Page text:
Taxes, spending await Congress
Lawmakers have a four-week window until Christmas deadline
WASHINGTON — The crush of unfinished business facing lawmakers when they return to the Capitol would be daunting even if Washington were functioning at peak efficiency.
It’s an agenda whose core items — tax cuts, a potential government shutdown, lots of leftover spending bills — could unravel just as easily as advance in factionalism, gamesmanship and a toxic political environment.
There’s only a four-week window until a Christmas deadline, barely enough time for complicated negotiations even if December stays on the rails. And that’s hardly a sure bet in President Donald Trump’s capital.
Trump and congressional leaders plan a meeting Tuesday to discuss how to sidestep a shutdown and work though the to-do list.
For the optimistic, it’s plain that Democrats and Republicans have reasons to cooperate, particularly on spending increases for the Pentagon and domestic agencies whose budgets otherwise would be frozen. An additional round of hurricane aid should be bipartisan, and efforts to reauthorize a popular health care program for children seem to be on track.
Republicans are advancing their cherished tax cut measure under special rules that mean Senate Democrats cannot use delaying tactics. The measure passed the House just before the Thanksgiving break and moves to the Senate floor this coming week.
After the Senate GOP’s failure on health care this summer, the majority party is under enormous pressure to produce a victory on taxes. Still, GOP deficit hawks such as Sens. Bob Corker of Tennessee and Jeff Flake of Arizona remain uneasy about the overhaul.
While Democrats are largely sidelined on taxes, they hold leverage over a mix of budget-related issues.
First, there’s the need to avert a government shutdown after a temporary spending bill expires on
Dec. 8. The most likely scenario, congressional aides say, is for an additional extension until Christmas. On a parallel track are talks to raise spending limits that are keeping agency budgets essentially frozen unless those caps are raised. If that happens, then negotiations could begin in earnest on a massive catchall spending measure in hopes of having it signed into law by year’s end.
Taxes have gotten all the attention so far, but the showdown over a potential shutdown right before Christmas could soon take center stage. Democrats are counting on GOP fears of a holiday season closure to ensure Republican concessions during December talks.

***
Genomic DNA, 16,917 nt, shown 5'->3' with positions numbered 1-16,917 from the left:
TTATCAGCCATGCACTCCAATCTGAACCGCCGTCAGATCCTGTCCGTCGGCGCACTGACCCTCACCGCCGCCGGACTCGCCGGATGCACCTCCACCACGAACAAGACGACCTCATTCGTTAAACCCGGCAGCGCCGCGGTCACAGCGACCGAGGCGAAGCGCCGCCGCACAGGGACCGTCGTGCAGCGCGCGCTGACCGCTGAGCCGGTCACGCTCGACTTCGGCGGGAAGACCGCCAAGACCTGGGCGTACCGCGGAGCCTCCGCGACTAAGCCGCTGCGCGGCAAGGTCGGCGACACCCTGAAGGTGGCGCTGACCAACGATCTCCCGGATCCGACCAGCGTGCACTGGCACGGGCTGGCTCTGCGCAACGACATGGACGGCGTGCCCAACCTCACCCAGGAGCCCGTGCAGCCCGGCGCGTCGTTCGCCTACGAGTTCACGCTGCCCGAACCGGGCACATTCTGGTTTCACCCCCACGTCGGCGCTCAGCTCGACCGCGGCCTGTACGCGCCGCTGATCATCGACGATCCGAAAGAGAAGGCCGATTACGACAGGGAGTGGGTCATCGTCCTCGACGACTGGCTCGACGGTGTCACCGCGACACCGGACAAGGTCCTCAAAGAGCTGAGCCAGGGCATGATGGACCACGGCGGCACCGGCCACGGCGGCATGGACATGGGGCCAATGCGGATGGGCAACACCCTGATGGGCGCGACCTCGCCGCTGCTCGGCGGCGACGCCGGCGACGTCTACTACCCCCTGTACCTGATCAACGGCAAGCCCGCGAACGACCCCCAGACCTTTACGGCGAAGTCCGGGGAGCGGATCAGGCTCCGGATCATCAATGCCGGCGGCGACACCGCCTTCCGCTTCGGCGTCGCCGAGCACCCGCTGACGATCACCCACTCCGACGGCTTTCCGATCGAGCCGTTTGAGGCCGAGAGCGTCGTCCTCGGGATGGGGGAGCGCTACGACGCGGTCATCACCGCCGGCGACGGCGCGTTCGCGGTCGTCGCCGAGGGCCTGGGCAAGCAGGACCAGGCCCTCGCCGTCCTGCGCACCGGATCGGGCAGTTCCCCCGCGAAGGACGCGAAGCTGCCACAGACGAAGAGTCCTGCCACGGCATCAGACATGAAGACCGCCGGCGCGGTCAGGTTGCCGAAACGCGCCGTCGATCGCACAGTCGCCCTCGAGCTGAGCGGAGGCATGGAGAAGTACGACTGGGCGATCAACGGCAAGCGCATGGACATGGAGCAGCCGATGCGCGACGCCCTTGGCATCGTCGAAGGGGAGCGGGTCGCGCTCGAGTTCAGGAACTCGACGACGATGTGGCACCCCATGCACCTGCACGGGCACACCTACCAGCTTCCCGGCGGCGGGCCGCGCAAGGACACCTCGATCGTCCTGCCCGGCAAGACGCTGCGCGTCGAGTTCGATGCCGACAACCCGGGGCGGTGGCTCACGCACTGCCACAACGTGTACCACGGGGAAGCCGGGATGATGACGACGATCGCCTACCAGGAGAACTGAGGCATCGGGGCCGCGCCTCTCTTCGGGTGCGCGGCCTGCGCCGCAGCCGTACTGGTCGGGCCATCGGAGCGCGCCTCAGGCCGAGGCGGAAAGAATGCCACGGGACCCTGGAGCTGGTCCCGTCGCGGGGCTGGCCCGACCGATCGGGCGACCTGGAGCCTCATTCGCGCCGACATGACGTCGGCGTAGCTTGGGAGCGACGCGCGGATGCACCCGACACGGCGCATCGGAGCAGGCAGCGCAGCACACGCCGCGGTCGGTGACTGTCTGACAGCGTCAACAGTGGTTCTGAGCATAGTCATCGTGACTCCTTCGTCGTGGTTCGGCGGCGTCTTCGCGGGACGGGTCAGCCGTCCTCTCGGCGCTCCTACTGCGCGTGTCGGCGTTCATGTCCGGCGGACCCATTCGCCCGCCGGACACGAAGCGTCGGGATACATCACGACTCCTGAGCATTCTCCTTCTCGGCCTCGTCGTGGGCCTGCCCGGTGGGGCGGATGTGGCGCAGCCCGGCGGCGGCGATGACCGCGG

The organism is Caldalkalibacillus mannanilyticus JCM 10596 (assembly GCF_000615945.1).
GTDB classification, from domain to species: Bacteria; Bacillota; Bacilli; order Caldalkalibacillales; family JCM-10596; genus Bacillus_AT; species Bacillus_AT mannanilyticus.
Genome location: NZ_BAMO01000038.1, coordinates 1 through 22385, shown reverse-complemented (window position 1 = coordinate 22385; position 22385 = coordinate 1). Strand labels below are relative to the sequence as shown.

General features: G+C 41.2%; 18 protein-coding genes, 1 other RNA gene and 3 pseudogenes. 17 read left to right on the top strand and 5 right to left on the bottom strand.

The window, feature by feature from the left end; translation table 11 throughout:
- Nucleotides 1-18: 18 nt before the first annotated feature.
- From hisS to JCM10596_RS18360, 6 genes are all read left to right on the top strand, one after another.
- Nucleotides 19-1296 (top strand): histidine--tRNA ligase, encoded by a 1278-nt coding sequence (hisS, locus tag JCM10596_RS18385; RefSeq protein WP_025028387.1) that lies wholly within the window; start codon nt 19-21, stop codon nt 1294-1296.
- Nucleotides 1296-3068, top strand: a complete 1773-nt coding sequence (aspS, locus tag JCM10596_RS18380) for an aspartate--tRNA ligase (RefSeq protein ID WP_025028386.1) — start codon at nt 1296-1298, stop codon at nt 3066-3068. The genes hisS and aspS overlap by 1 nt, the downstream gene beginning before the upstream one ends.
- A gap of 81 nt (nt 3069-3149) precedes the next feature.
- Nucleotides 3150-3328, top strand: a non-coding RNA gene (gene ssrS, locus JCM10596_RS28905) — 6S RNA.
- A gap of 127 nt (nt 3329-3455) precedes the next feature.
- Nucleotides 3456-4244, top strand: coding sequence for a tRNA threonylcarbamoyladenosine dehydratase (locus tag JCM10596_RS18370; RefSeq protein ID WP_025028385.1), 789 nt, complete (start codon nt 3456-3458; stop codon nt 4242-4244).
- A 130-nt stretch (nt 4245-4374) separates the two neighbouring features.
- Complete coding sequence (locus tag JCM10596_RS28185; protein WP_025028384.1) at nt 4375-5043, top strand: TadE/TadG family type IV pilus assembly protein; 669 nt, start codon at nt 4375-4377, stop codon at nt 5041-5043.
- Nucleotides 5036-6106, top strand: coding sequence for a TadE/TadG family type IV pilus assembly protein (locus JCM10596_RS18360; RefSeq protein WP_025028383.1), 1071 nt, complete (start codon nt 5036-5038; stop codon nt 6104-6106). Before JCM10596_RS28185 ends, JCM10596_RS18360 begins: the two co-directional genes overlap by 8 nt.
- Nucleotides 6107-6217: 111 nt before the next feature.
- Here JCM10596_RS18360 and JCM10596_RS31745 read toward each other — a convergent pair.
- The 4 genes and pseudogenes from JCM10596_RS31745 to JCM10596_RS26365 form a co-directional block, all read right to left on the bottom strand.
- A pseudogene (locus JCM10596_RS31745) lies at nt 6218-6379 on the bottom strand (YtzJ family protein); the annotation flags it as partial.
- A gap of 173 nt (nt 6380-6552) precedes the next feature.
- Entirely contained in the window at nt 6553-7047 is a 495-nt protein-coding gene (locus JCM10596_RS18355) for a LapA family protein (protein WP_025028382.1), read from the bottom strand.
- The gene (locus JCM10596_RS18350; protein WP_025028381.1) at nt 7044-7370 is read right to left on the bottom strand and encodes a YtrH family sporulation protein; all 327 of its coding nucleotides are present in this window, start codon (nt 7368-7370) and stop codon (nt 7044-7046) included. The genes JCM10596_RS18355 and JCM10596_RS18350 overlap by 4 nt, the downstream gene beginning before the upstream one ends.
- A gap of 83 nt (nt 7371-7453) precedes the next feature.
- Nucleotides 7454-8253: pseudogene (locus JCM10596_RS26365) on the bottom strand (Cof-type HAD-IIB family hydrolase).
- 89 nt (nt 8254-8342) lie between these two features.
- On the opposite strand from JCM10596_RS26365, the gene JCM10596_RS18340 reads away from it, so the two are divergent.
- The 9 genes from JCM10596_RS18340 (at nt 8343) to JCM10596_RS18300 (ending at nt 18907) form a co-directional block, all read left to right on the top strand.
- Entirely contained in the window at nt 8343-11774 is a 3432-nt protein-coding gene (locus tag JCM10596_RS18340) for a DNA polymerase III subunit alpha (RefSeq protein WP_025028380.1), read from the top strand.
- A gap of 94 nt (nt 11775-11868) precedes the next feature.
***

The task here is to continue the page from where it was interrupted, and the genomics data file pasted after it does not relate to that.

Both sides would have to make concessions that may upset partisans in either party. Just as House Speaker Paul Ryan, R-Wis., fears a revolt on the right, House Democratic leader Nancy Pelosi of California risks an uprising on her left. Senate Majority Leader Mitch McConnell, R-Ky., and Senate Minority leader Chuck Schumer, D-N.Y., round out the quartet of top negotiators.
“Everybody’s got complicated politics. The chance of short-term failure is pretty high — short-term failure being a shutdown,” said Steve Elmendorf, a Democratic lobbyist. “But the four of them, assuming they don’t want to shut the government down for a long time, are going to have to come to an accommodation.”
Talks on the spending caps are stuck, however, aides say. A GOP offer to lift the Pentagon budget by more than $54 billion next year and nondefense limits by $37 billion was rejected by Democrats demanding balance between the two sides of the ledger.
Long-delayed battles over immigration and Trump’s promised wall along the U.S.-Mexico border are huge obstacles. Many Democrats whose votes are needed on the spending bills insist they won’t vote for any legislation that includes the wall. Trump remains dead set on his $1.6 billion request for a down payment on the project.
Those same Democrats also insist that Congress must act by year’s end to protect immigrants who were brought to the U.S. illegally as children and whose protected status is set to lapse next year.
Hurricane relief is adding one more wrinkle.